Luxembourg Tax Scandal Ropes In Some Music-Related Companies

Michel Porro/WireImage

Exterior of the Palace of the Grand Dukes is reflected in a shop window also showing the Dutch national flag as Luxembourg prepares for the visit of King Willem-Alexander and Queen Maxima of The Netherlands on May 23, 2013 in Luxembourg.

Luxembourg's tax policies have been brought under the microscope after a coalition of journalists under the auspice of the International Coalition of Investigative Journalists revealed agreements that the government of the country made with over 300 companies. The deals, allegedly assisted by PricewaterhouseCoopers, allowed some companies to achieve effective tax rates of one percent or lower on profits brought into the country with a population of 543,000.

Several music-related companies are listed in the leaked documents, including Amazon, Apple, Atomico (an investor in Jambox producer Jawbone), Citigroup (which sponsors live music events), Pepsi (known for its marketing campaigns with global superstars), and Vodafone (a partner with Deezer in Brazil and Spotify in Ireland).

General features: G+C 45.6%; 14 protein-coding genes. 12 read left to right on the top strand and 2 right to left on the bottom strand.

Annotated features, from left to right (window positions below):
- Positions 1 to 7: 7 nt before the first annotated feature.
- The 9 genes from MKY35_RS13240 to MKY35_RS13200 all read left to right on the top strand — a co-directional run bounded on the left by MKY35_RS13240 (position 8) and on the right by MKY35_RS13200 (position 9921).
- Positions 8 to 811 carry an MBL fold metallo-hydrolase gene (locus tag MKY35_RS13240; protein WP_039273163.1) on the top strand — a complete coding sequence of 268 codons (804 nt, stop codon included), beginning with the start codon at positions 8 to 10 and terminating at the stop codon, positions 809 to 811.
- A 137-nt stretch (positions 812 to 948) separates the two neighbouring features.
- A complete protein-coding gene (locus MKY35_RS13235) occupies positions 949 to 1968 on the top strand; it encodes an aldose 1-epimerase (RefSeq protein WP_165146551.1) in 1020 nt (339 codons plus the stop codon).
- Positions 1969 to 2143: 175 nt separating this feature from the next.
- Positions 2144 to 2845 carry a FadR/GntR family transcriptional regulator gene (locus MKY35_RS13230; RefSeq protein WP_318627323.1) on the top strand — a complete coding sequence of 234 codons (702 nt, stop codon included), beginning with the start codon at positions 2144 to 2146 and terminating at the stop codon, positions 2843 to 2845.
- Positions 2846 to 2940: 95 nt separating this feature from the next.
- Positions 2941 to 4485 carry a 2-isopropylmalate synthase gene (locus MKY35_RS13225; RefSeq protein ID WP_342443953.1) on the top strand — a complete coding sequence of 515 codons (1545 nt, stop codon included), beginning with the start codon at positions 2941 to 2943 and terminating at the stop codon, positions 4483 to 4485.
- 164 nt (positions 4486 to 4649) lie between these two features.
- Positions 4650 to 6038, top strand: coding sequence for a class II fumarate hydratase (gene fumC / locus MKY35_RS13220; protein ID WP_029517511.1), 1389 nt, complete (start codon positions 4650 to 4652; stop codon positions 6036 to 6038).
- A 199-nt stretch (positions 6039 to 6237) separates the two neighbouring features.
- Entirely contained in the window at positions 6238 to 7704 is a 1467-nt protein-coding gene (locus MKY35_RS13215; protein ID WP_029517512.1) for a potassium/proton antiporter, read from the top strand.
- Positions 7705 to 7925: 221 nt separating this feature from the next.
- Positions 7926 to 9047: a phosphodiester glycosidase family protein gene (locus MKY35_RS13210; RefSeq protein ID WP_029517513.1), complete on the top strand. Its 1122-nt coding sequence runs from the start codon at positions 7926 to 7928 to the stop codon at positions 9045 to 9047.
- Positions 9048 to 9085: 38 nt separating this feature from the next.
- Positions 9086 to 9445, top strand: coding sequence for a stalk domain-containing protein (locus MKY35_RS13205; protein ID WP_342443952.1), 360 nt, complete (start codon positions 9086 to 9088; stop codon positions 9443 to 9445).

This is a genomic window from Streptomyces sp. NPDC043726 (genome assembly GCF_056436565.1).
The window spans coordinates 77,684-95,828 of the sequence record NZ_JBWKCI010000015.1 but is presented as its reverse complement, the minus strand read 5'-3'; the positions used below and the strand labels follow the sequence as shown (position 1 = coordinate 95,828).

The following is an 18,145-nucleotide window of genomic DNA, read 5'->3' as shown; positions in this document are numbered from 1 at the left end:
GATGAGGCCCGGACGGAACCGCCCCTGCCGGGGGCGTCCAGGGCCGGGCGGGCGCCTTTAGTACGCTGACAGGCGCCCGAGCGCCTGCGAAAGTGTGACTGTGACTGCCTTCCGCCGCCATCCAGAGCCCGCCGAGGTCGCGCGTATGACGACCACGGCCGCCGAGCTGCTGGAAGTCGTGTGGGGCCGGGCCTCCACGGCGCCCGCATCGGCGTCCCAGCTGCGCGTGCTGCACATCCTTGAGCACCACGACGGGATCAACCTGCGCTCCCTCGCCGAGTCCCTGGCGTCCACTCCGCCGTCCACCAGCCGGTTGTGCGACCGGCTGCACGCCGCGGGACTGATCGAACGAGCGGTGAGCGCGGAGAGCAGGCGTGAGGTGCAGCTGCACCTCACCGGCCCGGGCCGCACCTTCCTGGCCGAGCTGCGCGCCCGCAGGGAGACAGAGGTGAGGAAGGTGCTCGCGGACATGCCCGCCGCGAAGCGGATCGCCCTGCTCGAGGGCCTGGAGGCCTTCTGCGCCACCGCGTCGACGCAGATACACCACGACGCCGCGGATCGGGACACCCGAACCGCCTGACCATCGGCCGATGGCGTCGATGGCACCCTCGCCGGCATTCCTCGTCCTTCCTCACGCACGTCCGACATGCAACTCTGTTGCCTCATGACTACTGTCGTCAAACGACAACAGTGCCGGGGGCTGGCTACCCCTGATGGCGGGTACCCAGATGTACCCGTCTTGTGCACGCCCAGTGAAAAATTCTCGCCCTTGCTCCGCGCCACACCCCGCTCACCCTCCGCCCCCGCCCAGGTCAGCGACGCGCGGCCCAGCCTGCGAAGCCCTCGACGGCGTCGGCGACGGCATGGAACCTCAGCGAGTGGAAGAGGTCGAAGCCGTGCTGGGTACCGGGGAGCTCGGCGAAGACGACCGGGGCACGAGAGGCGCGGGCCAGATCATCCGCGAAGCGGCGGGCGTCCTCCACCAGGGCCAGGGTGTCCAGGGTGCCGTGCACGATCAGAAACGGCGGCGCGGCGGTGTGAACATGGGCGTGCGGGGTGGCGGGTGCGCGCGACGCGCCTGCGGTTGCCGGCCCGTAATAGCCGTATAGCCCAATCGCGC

As well, ICIJ notes that "some 80 percent of royalties on earnings from intellectual property -- software copyrights, patents and trademarks, for instance -- are exempt from taxes."

PriceWaterhouseCoopers stressed that it was in accordance with all relevant laws, and representatives of Luxembourg denied any wrongdoing, with its Ministry of Finance saying in a statement that the deals are in accordance with European law.


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